Last week, the U.S. Supreme Court dealt a major blow to voting rights by allowing Texas to enforce one of the most restrictive voter identification laws in the country. The new law will not only subject Texas voters to a highly restrictive identification process, but it will also have a devastating impact on the right to vote for many nationalized immigrants, people of color, and thousands of young voters.
The law, passed in 2011, requires voters to present one of seven potential forms of identification before they were allowed to cast their vote. Concealed handgun permits made the short list of acceptable identification. Out-of-state driver’s licenses and student identification cards, however, did not.
Civil rights advocates challenged Texas’ restrictive voter identification law, claiming it was discriminatory and created an unconstitutional burden on the right to vote. The district court sided with civil rights advocates and determined that voter suppression was indeed part of the motivation behind the voter identification measure and that the law should not go into effect. However, on appeal, the U.S. Court of Appeals for the Fifth Circuit ruled that the law should not be overturned so close to the midterm election as this could cause confusion among voters. The Supreme Court denied a stay of the Fifth Circuit’s decision, allowing the law to go into effect.
The Supreme Court’s decision, like the Fifth Circuit’s, might have been based solely on timing and the proximity of the election.
Proponents of Texas’s voter identification law claim these new requirements are simply a minor inconvenience necessary to protect against voter fraud. But as Justice Ginsberg highlights in her dissent to the Supreme Court’s decision to let the law go into effect, this case has major implications for American democracy. Justice Ginsburg writes, “[t]he greatest threat to public confidence in elections in this case is the prospect of enforcing a purposefully discriminatory law, one that likely imposes an unconstitutional poll tax and risks denying the right to vote to hundreds of thousands of eligible voters.” Moreover, the law was proposed to “solve” a problem that never existed. Texas does not have an issue with voter fraud. In fact, in the last decade, only one voter fraud case had been prosecuted to conviction. Texas does, however, have a well-documented history of voter suppression, particularly for voters of color. In every redistricting cycle since 1970, Texas has been found violating the Voting Rights Act. Their current voter ID law could disenfranchise at least 600,000 voters, mainly Latino and black voters.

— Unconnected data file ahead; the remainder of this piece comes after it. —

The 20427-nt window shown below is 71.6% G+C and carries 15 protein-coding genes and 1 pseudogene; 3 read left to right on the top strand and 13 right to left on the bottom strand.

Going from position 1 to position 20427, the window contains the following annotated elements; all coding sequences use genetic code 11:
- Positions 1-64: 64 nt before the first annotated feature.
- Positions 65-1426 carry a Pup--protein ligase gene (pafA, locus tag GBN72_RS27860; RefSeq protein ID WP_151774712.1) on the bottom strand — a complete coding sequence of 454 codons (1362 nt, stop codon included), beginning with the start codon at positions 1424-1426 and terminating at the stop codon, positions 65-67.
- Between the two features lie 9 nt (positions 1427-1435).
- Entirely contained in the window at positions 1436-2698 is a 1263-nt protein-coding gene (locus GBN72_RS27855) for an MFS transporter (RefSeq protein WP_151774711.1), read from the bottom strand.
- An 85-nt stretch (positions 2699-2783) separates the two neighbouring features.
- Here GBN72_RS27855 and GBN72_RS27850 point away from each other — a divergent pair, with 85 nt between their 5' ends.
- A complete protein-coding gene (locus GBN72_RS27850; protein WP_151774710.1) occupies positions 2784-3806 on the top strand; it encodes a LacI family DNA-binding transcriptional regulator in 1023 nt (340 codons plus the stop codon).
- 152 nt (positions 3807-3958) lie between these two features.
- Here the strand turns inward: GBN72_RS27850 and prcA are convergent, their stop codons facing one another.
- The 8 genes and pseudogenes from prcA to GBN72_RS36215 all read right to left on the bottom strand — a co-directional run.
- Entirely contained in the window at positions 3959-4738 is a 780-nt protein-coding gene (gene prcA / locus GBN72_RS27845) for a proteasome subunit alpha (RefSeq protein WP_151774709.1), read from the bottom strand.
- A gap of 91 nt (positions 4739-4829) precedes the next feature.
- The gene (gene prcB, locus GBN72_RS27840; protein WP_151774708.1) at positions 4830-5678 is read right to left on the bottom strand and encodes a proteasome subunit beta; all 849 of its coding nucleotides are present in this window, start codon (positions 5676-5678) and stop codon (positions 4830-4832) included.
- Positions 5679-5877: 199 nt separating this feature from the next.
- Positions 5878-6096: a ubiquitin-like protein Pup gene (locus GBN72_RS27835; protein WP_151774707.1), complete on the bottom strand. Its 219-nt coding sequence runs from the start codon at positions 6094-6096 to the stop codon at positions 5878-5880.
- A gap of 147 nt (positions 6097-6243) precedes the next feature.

This ruling will have a disproportionate impact on those who are most vulnerable in our community. Older adults and people of color are disproportionately impacted by these voter ID laws as it is not uncommon for these groups to not have access to the type of identification required by these laws or have the means to obtain them. The usual fees associated with obtaining these documents (i.e. birth certificates, marriage certificate, court orders, etc.) can be cost prohibitive to low-income and indigent members of our community. Also, members of our community who live in rural areas can face difficulties getting to a DMV to obtain the required identification. Approximately one-third of Texas’s counties do not have a DMV, requiring long commutes for rural voters, assuming they have the time and means before the midterm election. These laws are also a problematic for our transgender community. Such restrictive voter ID laws are usually coupled with increased harassment of transgender voters who face obstacles obtaining identification congruent with their gender identity.
Following the Supreme Court’s 2013 decision in Shelby County v. Holder, it has become significantly more difficult to protect the right of people of color to vote. That case gutted the Voting Rights Act and essentially made it more difficult for discriminatory voter suppression laws like this to be struck down. The LGBTQ community must recognize the importance of this and other racial justice fights in order to truly represent LGBTQ people of color.
The Supreme Court will likely hear this voter ID case again in the future. But by that time, it will be too late to make a difference in this year’s midterm election. Early voting has already begun in Texas. Similar laws are also going into effect in North Carolina and Ohio. Given the Supreme Court’s unfortunate trend of chipping away at minority voting rights and their hesitation to protect these rights in crunch time, our best hope is to elect officials who will not play these types of discriminatory games with our voting rights.